Just what die-hard Miami Dolphins fans need — allegations that team owner Stephen M. Ross tried to bribe its head coach to throw games to obtain the first pick in the 2020 NFL Draft. The coach, Brian Flores, refused but was later fired because he wasn't "collaborative" in his approach to the job.
The lawsuit that makes those allegations separately accuses the league of "plantation-style racism" and discriminatory hiring practices. Unfortunately, that's the storyline fans of this once-storied franchise now face.
Flores this week filed the class-action suit in federal court against the Dolphins and the National Football League, alleging that Ross offered him $100,000 per loss to enhance the team’s draft position.
Ross disputed the allegations. “We understand there are media reports stating that the NFL intends to investigate his claims, and we will cooperate fully," he said. "I welcome that investigation and I am eager to defend my personal integrity and the integrity and values of the entire Miami Dolphins organization, from these baseless, unfair and disparaging claims.”
Denials notwithstanding, the damage is clear. Once again, the NFL faces a controversy of its own making, an unforced error that runs counter to the values of "sportsmanship" and "teamwork" that society expects of it. At this point, the denials won't cut it. The NFL must immediately open itself to an independent investigation and do more to promote qualified minorities in its management.
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Stephen Ross is accused of pressuring Flores to recruit Tom Brady
Flores amassed a 24-25 record overall with the Dolphins, a mediocre record but one that wouldn't necessarily force a firing of an NFL coach. He won eight of the team's last nine games, barely missing the playoffs. It's a good record for a rebuilding team but apparently not enough to keep Flores employed.
"An organization can only function if it's collaborative, if it works together," Ross explained. "Communicate through collaboration."
What a statement. If the allegations are to be believed, Ross also pressured Flores to recruit "a prominent quarterback in violation of NFL tampering rules." The unnamed quarterback was later identified as Tom Brady, who was still with the New England Patriots.
More troubling, the suit centers on alleged abuse of the league's Rooney Rule, which requires teams filling vacant head coach positions to interview qualified minority candidates. Apparently, it's not working as intended, to promote diversity. Flores alleged he was awarded fake interviews, just for teams to meet the rules requirement, only for him to learn afterward that the jobs had been given to others before he'd walked in the door.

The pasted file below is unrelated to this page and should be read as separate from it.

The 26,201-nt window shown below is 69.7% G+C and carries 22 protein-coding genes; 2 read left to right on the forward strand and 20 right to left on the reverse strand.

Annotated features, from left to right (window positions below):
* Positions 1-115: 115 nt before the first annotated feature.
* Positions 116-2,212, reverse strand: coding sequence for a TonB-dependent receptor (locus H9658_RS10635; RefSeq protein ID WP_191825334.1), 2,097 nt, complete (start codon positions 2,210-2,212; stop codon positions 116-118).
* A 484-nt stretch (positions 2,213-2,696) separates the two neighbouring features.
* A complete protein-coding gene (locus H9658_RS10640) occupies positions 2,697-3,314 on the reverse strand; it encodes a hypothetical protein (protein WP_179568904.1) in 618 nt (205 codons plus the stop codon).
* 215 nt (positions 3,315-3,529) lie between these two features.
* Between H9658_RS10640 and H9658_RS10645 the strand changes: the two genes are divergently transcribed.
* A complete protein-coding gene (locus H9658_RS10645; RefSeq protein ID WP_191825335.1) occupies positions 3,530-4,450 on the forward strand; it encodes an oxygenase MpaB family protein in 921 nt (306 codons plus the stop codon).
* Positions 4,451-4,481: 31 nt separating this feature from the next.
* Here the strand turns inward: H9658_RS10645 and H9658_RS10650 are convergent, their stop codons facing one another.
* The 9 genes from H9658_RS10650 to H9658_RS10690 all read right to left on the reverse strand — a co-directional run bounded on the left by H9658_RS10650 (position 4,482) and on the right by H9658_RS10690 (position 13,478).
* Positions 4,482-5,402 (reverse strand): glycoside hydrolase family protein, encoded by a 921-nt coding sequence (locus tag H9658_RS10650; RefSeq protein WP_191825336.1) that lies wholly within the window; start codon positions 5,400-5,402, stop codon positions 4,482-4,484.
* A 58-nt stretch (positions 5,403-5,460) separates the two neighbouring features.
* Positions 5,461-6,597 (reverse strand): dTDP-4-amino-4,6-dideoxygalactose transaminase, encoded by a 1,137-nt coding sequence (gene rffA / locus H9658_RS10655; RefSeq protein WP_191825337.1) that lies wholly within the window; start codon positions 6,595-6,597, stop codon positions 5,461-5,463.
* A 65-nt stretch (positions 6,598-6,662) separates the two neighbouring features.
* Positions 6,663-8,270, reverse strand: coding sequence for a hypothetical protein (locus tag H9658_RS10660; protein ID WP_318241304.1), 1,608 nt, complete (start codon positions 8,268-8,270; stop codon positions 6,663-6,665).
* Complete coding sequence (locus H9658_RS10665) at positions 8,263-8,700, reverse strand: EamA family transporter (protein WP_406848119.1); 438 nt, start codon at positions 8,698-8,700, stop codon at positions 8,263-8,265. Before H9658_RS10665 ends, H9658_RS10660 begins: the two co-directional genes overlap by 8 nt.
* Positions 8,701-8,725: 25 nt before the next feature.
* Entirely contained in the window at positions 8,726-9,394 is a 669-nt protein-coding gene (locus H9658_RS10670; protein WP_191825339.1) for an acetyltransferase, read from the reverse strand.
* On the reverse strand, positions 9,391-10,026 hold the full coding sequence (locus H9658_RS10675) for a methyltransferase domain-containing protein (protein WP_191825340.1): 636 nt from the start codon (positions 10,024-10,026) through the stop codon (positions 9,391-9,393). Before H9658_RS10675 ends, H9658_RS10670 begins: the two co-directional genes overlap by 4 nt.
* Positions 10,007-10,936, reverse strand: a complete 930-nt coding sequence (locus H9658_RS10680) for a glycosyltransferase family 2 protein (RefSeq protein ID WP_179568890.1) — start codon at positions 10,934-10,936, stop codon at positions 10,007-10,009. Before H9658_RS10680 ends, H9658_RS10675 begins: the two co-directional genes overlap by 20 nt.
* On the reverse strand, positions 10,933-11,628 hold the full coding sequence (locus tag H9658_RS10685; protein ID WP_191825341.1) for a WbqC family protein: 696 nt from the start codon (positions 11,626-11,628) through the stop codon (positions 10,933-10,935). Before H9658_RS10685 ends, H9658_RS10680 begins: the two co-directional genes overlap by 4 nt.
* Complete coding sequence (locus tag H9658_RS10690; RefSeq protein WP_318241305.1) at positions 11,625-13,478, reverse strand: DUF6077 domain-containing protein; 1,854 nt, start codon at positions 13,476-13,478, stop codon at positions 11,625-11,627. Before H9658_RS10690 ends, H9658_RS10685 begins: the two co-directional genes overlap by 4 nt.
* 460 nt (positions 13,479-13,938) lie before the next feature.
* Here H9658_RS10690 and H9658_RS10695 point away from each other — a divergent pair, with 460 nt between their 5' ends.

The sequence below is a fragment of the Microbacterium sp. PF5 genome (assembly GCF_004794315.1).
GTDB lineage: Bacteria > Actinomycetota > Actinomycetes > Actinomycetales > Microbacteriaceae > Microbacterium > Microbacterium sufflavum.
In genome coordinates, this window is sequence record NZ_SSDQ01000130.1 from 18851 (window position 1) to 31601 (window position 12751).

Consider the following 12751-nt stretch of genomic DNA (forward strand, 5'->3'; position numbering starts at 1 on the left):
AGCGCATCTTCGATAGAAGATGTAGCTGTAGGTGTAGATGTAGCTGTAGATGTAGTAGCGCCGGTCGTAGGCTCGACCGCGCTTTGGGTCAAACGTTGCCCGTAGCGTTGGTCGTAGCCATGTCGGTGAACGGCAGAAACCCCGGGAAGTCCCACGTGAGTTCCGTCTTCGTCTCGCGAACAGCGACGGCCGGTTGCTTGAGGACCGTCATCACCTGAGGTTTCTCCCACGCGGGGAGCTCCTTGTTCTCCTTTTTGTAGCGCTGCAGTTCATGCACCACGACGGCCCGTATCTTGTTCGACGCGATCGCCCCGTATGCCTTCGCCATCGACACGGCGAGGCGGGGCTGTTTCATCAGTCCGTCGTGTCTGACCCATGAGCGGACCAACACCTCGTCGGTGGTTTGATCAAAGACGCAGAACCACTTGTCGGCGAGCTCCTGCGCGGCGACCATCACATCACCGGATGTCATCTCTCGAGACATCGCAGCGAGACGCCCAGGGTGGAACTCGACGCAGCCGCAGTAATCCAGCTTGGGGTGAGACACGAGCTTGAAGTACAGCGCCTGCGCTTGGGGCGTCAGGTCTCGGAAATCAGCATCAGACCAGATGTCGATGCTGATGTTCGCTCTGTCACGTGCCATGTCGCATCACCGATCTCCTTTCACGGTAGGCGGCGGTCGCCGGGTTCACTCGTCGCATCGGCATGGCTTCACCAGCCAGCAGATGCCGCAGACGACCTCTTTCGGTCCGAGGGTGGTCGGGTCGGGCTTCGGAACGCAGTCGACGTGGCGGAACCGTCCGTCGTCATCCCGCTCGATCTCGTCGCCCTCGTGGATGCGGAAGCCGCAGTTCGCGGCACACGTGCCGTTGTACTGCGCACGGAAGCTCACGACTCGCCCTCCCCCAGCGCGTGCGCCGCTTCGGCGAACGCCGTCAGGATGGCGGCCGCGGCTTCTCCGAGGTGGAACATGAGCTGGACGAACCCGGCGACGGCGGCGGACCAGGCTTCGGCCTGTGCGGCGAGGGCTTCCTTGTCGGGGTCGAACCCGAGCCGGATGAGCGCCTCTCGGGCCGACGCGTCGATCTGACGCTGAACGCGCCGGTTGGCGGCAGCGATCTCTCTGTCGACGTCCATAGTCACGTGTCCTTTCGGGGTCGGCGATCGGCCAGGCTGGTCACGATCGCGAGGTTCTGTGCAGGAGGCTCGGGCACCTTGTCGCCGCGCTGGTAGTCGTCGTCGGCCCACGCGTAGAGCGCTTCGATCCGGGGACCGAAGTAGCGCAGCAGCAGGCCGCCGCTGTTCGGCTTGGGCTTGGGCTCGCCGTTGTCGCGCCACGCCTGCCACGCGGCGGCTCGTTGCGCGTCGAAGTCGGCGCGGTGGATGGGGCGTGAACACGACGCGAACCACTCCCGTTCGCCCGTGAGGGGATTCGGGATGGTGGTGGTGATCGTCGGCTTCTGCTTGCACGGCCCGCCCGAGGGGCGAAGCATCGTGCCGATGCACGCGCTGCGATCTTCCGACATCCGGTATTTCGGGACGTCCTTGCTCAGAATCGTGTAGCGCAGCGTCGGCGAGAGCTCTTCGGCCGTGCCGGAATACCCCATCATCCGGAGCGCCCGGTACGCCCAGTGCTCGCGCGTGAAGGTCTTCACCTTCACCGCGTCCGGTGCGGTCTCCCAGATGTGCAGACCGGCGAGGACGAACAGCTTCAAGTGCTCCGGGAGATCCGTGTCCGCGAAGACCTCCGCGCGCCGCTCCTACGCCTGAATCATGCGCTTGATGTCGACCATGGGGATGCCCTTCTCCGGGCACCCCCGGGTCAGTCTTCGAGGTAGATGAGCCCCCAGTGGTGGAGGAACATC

The case of the Giants coaching job and the erroneous Bill Belichick text message
Flores was scheduled to be interviewed by the New York Giants for their head coaching vacancy but learned three days before the interview — by a mistakenly sent text congratulating the wrong Brian — that that game was already over. "Sorry – I (bleeped) this up," the suit quotes New England Patriots coach Bill Belichick, a former boss who sent Flores the text: "I double-checked and misread the text. I think they are naming Brian Daboll."
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The lawsuit prompted quick denials. The Dolphins, who have had African-American coaches and quarterbacks, issued a statement denying "any allegations of racial discrimination" and saying the team was proud of the diversity and inclusion throughout the organization.
The Giants denied any misdeeds and the NFL added, in its own statement: "Diversity is core to everything we do, and there are few issues on which our clubs and our internal leadership team spend more time."
Maybe so but when it comes to the league's 32 head coaching positions, the NFL argument rings hollow. The league started this season with five minority coaches — Mike Tomlin of the Pittsburgh Steelers, David Culley of the Houston Texans, Ron Rivera of the Washington Commanders, Robert Saleh of the New York Jets and Flores. Only three remain. The majority of teams have had at least one minority head coach over the years but with one or two exceptions, those coaches — particularly the Black ones — got the quick hook. Only one of 32 teams now has a Black head coach.
All Dolphins fans wanted was a winning team. Instead they have an owner saddled with off-field allegations of rule-breaking and a league accused of racism. The Flores lawsuit points to problems in ethics and equity that the NFL needs to fix. The sooner, the better.
This article originally appeared on Palm Beach Post: Brian Flores' Dolphins lawsuit highlights NFL's off-field failures